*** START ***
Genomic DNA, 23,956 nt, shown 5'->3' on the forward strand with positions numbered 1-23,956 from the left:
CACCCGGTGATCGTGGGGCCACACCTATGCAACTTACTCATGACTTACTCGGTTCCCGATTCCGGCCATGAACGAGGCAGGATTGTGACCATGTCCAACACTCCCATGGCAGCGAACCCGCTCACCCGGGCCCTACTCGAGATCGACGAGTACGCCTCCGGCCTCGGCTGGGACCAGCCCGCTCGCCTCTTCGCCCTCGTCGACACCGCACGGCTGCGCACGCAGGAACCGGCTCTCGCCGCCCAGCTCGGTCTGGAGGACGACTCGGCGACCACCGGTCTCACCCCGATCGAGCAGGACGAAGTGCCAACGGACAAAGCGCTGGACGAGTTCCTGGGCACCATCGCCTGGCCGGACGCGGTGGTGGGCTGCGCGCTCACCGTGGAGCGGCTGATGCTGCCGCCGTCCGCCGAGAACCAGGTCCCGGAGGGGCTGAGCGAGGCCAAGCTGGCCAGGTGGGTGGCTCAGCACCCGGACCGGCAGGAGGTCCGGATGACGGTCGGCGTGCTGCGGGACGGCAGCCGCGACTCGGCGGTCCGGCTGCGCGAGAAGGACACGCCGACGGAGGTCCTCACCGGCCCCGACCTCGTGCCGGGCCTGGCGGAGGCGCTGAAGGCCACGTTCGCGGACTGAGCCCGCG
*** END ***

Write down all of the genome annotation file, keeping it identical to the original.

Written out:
Genomic DNA, 23,956 nt, shown 5'->3' on the forward strand with positions numbered 1-23,956 from the left:
CACCCGGTGATCGTGGGGCCACACCTATGCAACTTACTCATGACTTACTCGGTTCCCGATTCCGGCCATGAACGAGGCAGGATTGTGACCATGTCCAACACTCCCATGGCAGCGAACCCGCTCACCCGGGCCCTACTCGAGATCGACGAGTACGCCTCCGGCCTCGGCTGGGACCAGCCCGCTCGCCTCTTCGCCCTCGTCGACACCGCACGGCTGCGCACGCAGGAACCGGCTCTCGCCGCCCAGCTCGGTCTGGAGGACGACTCGGCGACCACCGGTCTCACCCCGATCGAGCAGGACGAAGTGCCAACGGACAAAGCGCTGGACGAGTTCCTGGGCACCATCGCCTGGCCGGACGCGGTGGTGGGCTGCGCGCTCACCGTGGAGCGGCTGATGCTGCCGCCGTCCGCCGAGAACCAGGTCCCGGAGGGGCTGAGCGAGGCCAAGCTGGCCAGGTGGGTGGCTCAGCACCCGGACCGGCAGGAGGTCCGGATGACGGTCGGCGTGCTGCGGGACGGCAGCCGCGACTCGGCGGTCCGGCTGCGCGAGAAGGACACGCCGACGGAGGTCCTCACCGGCCCCGACCTCGTGCCGGGCCTGGCGGAGGCGCTGAAGGCCACGTTCGCGGACTGAGCCCGCG